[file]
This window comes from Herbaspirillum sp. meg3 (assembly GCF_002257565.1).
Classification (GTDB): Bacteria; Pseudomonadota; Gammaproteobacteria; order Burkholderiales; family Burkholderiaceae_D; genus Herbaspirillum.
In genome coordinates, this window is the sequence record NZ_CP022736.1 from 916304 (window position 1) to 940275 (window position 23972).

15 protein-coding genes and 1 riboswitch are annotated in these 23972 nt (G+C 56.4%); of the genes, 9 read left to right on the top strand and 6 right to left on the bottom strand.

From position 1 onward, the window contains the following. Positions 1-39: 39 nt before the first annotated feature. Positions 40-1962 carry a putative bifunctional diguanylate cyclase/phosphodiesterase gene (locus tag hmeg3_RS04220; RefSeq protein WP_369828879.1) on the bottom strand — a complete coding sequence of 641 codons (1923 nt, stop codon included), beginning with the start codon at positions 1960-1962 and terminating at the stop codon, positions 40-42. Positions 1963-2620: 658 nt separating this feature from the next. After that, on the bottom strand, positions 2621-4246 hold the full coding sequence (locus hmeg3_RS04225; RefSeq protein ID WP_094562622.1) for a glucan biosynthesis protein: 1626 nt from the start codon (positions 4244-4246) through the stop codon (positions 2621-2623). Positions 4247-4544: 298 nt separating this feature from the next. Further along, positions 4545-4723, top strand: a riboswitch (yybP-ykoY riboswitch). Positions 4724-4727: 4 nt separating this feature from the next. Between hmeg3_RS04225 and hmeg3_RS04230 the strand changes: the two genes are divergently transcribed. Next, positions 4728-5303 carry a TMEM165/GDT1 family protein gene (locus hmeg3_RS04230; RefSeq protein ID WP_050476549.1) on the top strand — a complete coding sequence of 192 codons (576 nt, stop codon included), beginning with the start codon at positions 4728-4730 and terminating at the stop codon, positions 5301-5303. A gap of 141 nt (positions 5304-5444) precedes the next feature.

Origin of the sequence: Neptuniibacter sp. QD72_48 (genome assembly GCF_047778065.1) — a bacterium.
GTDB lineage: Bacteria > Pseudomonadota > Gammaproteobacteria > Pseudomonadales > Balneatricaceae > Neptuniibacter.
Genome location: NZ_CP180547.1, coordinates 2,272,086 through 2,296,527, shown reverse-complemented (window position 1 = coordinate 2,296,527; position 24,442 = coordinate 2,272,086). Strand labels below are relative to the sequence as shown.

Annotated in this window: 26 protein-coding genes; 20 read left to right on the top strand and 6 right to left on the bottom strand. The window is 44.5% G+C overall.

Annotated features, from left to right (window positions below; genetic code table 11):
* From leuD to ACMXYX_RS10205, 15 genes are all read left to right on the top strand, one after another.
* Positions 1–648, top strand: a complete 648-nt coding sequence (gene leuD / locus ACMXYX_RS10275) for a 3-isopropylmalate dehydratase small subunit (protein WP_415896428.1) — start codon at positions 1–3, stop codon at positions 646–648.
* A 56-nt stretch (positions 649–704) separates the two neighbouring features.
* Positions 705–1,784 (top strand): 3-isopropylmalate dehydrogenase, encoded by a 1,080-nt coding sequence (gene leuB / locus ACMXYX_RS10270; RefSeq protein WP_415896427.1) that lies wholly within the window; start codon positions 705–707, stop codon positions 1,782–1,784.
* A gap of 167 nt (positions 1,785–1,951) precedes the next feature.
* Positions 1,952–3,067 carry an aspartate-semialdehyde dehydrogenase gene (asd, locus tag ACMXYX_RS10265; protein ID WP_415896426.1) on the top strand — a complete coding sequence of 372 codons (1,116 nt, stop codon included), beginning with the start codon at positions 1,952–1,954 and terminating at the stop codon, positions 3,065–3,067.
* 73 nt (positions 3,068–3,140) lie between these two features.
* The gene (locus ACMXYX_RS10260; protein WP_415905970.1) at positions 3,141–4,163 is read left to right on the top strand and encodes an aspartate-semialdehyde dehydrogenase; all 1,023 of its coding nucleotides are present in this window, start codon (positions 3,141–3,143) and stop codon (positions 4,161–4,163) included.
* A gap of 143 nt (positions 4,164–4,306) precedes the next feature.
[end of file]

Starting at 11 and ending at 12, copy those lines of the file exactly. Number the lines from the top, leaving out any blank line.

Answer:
* From leuD to ACMXYX_RS10205, 15 genes are all read left to right on the top strand, one after another.
* Positions 1–648, top strand: a complete 648-nt coding sequence (gene leuD / locus ACMXYX_RS10275) for a 3-isopropylmalate dehydratase small subunit (protein WP_415896428.1) — start codon at positions 1–3, stop codon at positions 646–648.